Coney Island is a peninsula in the Brooklyn area of New York City. During the early part of the 20th century, it was an important resort and amusement park area, although its popularity began to decline from the late 1940s onwards. It has, however, undergone recent regeneration projects.
Central Park is an area of parkland covering 843 acres, situated right at the heart of the borough of Manhattan in New York City.
Time is a prestigious weekly news magazine which was established in 1923 and is still in circulation.
Its cover page is famous for its distinctive red border, and for the tradition of showing a picture of one person only.
This incident reflects the personal history of Sylvia Plath's mother, Aurelia. Brought up to speak German by her two Austrian-born parents, Aurelia Plath could not speak English when she started school, and she did indeed experience some persecution from the other children.
Her experience of prejudice and hostility was shared by many immigrants of German extraction in America during the First World War: the Red Cross barred individuals with German surnames from joining their organisation; in Minnesota, a minister of the church was tarred and feathered for praying in German with a dying woman; in Cincinnati, the public library was asked to remove all books written in German from its shelves; and in Iowa, the governor banned the speaking of any foreign language in public places or in schools.
On the whole, the German American community (including Sylvia Plath's grandparents) responded by making greater efforts to integrate into the English-speaking community. Many Germans also chose to americanise their surnames, changing, for example, Schwarz to Black; Müller to Miller; Zimmerman to Carpenter, and so on.
Sylvia Plath's father, Otto Emil Plath, was also a native German speaker. Born in 1885 in the German town of Grabow, he emigrated to America in his 'teens.
He died on 5 November 1940 (following a leg amputation made necessary by the complications of untreated diabetes) just a week or so after Plath's eighth birthday.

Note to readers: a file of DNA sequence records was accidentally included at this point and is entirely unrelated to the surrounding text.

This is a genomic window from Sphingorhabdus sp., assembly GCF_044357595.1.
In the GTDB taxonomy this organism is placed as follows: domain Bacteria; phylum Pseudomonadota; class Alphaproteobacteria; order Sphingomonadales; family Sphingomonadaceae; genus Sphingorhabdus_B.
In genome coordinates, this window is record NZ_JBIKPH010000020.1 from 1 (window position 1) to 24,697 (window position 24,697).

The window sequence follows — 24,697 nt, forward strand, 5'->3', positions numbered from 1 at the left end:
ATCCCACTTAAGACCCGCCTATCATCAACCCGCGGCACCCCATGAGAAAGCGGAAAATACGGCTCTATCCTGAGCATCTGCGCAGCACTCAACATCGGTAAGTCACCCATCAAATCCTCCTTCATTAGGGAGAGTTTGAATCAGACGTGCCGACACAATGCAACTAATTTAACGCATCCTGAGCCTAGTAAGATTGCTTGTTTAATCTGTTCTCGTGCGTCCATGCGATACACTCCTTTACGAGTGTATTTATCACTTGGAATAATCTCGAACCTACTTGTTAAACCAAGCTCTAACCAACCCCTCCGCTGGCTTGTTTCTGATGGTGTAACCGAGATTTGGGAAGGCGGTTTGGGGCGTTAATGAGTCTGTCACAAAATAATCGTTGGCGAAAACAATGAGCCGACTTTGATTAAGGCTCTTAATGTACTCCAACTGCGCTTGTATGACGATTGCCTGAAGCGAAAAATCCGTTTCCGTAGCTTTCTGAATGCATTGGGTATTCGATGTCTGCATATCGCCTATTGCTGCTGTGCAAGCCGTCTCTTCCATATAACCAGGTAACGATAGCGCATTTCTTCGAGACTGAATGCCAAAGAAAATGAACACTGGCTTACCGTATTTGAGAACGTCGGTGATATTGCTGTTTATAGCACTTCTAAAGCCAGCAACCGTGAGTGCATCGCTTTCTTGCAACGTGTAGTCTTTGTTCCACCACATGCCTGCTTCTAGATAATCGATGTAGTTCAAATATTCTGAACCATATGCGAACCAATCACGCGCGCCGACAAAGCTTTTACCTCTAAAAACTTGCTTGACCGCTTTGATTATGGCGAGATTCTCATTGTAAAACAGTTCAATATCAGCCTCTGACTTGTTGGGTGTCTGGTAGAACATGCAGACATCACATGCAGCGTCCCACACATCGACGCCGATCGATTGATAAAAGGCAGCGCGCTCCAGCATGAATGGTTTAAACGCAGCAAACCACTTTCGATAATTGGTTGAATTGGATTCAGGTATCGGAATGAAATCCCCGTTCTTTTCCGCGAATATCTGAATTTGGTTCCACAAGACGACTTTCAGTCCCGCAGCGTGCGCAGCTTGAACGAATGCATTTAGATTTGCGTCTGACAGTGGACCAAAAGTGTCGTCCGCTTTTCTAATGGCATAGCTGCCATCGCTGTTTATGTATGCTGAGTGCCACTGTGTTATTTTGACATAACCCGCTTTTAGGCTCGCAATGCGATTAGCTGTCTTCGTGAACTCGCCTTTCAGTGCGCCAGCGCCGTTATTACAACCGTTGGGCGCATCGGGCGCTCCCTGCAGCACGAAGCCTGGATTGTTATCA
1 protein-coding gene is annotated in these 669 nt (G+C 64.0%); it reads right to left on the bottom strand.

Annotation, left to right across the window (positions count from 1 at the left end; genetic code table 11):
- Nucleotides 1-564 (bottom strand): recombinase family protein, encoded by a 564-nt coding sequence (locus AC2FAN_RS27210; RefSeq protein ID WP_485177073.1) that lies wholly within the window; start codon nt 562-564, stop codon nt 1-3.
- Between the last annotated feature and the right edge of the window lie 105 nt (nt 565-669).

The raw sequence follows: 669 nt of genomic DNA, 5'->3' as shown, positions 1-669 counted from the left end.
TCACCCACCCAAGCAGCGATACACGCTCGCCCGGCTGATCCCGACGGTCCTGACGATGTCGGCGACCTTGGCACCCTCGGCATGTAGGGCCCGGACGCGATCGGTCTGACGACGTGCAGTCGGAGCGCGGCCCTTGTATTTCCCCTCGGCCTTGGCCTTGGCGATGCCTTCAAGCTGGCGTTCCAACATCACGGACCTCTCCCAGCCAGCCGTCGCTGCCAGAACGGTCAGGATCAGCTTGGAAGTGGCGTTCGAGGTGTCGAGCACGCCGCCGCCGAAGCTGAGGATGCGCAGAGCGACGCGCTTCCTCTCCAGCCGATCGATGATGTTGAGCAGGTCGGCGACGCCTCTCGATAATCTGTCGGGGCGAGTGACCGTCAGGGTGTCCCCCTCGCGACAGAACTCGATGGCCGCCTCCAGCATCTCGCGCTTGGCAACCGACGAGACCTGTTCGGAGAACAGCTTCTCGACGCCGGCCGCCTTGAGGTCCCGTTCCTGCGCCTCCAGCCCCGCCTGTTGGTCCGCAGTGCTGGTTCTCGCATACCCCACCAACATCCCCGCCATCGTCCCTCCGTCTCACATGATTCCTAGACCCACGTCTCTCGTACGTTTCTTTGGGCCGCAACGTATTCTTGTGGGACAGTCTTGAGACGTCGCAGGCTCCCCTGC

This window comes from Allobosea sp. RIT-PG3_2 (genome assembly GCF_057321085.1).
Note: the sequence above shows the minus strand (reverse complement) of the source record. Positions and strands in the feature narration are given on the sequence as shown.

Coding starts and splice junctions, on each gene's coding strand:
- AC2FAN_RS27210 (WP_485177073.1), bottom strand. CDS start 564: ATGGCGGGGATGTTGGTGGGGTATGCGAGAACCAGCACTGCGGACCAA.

In this line from The Bell Jar, there is a hint, perhaps, of the passionate resentment which Sylvia Plath felt against her own father, which is so vehemently expressed in her poem 'Daddy', written in 1962. Interestingly, in the poem she says, 'I was ten when they buried you'.
Sylvia Plath reads 'Daddy':
Sylvia Plath's younger brother Warren did spend some time in Germany in June 1956 (which was several years after the period covered in The Bell Jar). He was there when Plath married Ted Hughes in London.
The purpose of the program is to allow young people to gain experience of other cultures through extended visits to foreign countries, with the emphasis on participants immersing themselves in the customs and language of the host culture.
Fyodor Dostoyevsky (or Dostoevsky) (1821-1881) was also a Russian novelist, best known for two novels: Crime and Punishment and The Brothers Karamazov.
James Joyce (1882-1941) was an Irish novelist and poet. Amongst his best known works are the novels Ulysses, Dubliners, and Finnegans Wake.
In June 1953 Sylvia Plath was a student at Smith College in Northampton, Massachusetts, and was planning to write her senior year thesis on some aspect of the work of James Joyce.
The periodic table of the elements - which The Bell Jar's narrator knew would drive her round the bend!